A Life Transformed: Remembering Chuck Colson

Kristin Wright
A Life Transformed: Remembering Chuck Colson

A Life Transformed: Remembering Chuck Colson


Chuck Colson, the Watergate figure and Nixon “hatchet man” whose prison term and dramatic conversion to Christianity led him to dedicate over 35 years of his life to prison ministry and evangelical leadership, died on Saturday. He was 80 years old.

Once known as Nixon's “dirty tricks” man, a cunning political operative whose ruthlessness earned him both respect and hatred in Washington, Colson made an about-face in 1973 with his conversion to Christianity. Although his “born-again” experience was met with doubt and skepticism at first, Colson ultimately proved his commitment to his new-found faith over the course of decades of work inside U.S. prisons and years of evangelical outreach throughout the world.

"I shudder to think of what I'd been if I had not gone to prison," he said in 1993. "Lying on the rotten floor of a cell, you know it's not prosperity or pleasure that's important, but the maturing of the soul.”

Colson pled guilty to obstruction of justice in 1974, and spent seven months in prison. It was his own experience of incarceration that prompted him to found Prison Fellowship in 1976. He was devastated by the hopelessness he saw in the lives of his fellow prisoners, and determined not to forget those he had met while behind bars. "You can't leave a person in a steel cage and expect something good to come out of him when he is released," he said in 2001.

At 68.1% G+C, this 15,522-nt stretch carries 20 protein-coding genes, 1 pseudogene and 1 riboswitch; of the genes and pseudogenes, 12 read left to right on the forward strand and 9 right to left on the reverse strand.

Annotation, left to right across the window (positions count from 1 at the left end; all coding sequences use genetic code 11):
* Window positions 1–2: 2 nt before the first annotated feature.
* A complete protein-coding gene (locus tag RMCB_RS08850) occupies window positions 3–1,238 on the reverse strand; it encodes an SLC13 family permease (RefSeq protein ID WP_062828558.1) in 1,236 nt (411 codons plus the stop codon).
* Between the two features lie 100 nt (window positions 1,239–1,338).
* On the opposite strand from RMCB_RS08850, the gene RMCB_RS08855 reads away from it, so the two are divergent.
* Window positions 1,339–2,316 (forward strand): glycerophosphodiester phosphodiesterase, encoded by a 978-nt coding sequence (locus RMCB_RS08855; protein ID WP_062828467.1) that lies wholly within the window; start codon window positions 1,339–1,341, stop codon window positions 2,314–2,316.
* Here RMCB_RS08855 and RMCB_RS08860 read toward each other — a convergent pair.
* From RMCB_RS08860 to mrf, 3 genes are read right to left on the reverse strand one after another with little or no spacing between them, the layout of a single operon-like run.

Today, Prison Fellowship is the largest operating prison ministry in the world, reaching prisoners, ex-prisoners and their families in 113 countries. According to their website, Prison Fellowship “works with incarcerated men and women all over the U.S. and helps them prepare for release back into the community.” The group works inside prisons, where staff members mentor prisoners, and “help them develop the life skills, social skills, and parenting skills that will increase their chances of success on the outside.”

The group is known for its emphasis on prisoner after-care, helping former prisoners adapt to their new lives outside of prison. After an individual's release from prison, Prison Fellowship and its partners continue to assist former inmates through the often arduous transition to life outside prison bars.

The group says that newly released prisoners face a unique set of challenges, not to mention the stigma of being a former inmate – circumstances that Prison Fellowship says makes them “especially vulnerable to relapse.” The group says they respond to the unique challenges faced by ex-prisoners by “meeting both spiritual and practical needs to help ex-prisoners stay strong in their faith and successfully clear the reentry hurdles.”

Within the evangelical community, Colson will be best remembered not only for his prison ministry but for his efforts to promote a Christian worldview through the numerous books he authored, as well as through his daily radio commentary, BreakPoint. The radio program, which Colson launched in 1991, airs weekdays on 1,200 outlets, and reaches an estimated audience of 8 million. The program tackles issues related to Christian worldview, aiming to present a Biblical perspective on such topics as prison reform, abortion and the pro-life movement, marriage, human rights and faith-based ministry.